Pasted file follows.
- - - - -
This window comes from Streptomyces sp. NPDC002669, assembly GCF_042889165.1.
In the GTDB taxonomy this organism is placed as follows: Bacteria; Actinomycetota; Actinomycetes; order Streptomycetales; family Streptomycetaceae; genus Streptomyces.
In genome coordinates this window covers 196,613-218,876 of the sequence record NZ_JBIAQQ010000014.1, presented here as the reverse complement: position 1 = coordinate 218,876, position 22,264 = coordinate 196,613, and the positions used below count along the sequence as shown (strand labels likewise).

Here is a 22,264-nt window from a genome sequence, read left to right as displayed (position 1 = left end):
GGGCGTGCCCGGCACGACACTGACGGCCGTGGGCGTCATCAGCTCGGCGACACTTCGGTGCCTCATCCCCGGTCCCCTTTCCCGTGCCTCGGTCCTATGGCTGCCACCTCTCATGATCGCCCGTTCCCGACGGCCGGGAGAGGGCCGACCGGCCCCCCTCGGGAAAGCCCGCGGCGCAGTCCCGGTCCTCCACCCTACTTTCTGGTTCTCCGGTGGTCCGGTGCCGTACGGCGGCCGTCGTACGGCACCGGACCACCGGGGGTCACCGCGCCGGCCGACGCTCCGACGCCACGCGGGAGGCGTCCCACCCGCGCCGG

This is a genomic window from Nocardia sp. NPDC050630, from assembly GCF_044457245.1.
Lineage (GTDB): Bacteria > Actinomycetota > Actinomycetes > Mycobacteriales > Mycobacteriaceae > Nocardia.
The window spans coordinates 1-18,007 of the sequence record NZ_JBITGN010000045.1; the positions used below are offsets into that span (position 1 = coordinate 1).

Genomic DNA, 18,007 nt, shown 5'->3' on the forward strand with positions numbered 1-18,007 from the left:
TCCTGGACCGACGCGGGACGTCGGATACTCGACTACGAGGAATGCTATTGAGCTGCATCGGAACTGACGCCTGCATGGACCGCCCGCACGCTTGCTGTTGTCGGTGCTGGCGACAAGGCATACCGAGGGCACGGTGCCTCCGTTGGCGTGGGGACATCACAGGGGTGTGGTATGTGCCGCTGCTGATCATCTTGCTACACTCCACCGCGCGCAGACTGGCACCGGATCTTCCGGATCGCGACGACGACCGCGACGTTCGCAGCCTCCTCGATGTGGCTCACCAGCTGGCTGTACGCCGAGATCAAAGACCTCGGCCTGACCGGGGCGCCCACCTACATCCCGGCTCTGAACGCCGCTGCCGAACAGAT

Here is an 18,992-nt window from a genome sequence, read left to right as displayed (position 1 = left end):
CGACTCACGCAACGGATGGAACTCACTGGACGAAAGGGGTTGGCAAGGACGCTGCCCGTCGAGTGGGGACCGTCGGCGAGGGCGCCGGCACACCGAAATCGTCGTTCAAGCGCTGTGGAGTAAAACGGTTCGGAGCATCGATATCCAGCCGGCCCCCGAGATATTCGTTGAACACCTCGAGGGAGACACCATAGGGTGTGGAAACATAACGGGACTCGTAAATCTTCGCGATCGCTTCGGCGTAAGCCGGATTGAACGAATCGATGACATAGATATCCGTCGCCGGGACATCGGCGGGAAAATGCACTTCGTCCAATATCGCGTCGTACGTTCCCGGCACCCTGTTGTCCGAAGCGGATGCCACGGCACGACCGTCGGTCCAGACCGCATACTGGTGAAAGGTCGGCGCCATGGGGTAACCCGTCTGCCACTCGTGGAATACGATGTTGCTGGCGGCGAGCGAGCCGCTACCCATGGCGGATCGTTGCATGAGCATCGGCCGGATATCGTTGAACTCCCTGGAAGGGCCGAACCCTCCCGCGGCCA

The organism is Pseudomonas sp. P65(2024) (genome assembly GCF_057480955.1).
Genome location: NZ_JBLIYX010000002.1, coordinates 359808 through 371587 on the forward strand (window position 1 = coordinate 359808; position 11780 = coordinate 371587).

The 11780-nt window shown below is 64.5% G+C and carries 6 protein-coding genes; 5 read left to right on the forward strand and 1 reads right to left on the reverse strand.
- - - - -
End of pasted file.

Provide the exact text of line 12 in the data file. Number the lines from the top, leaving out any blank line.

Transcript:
CGACTCACGCAACGGATGGAACTCACTGGACGAAAGGGGTTGGCAAGGACGCTGCCCGTCGAGTGGGGACCGTCGGCGAGGGCGCCGGCACACCGAAATCGTCGTTCAAGCGCTGTGGAGTAAAACGGTTCGGAGCATCGATATCCAGCCGGCCCCCGAGATATTCGTTGAACACCTCGAGGGAGACACCATAGGGTGTGGAAACATAACGGGACTCGTAAATCTTCGCGATCGCTTCGGCGTAAGCCGGATTGAACGAATCGATGACATAGATATCCGTCGCCGGGACATCGGCGGGAAAATGCACTTCGTCCAATATCGCGTCGTACGTTCCCGGCACCCTGTTGTCCGAAGCGGATGCCACGGCACGACCGTCGGTCCAGACCGCATACTGGTGAAAGGTCGGCGCCATGGGGTAACCCGTCTGCCACTCGTGGAATACGATGTTGCTGGCGGCGAGCGAGCCGCTACCCATGGCGGATCGTTGCATGAGCATCGGCCGGATATCGTTGAACTCCCTGGAAGGGCCGAACCCTCCCGCGGCCA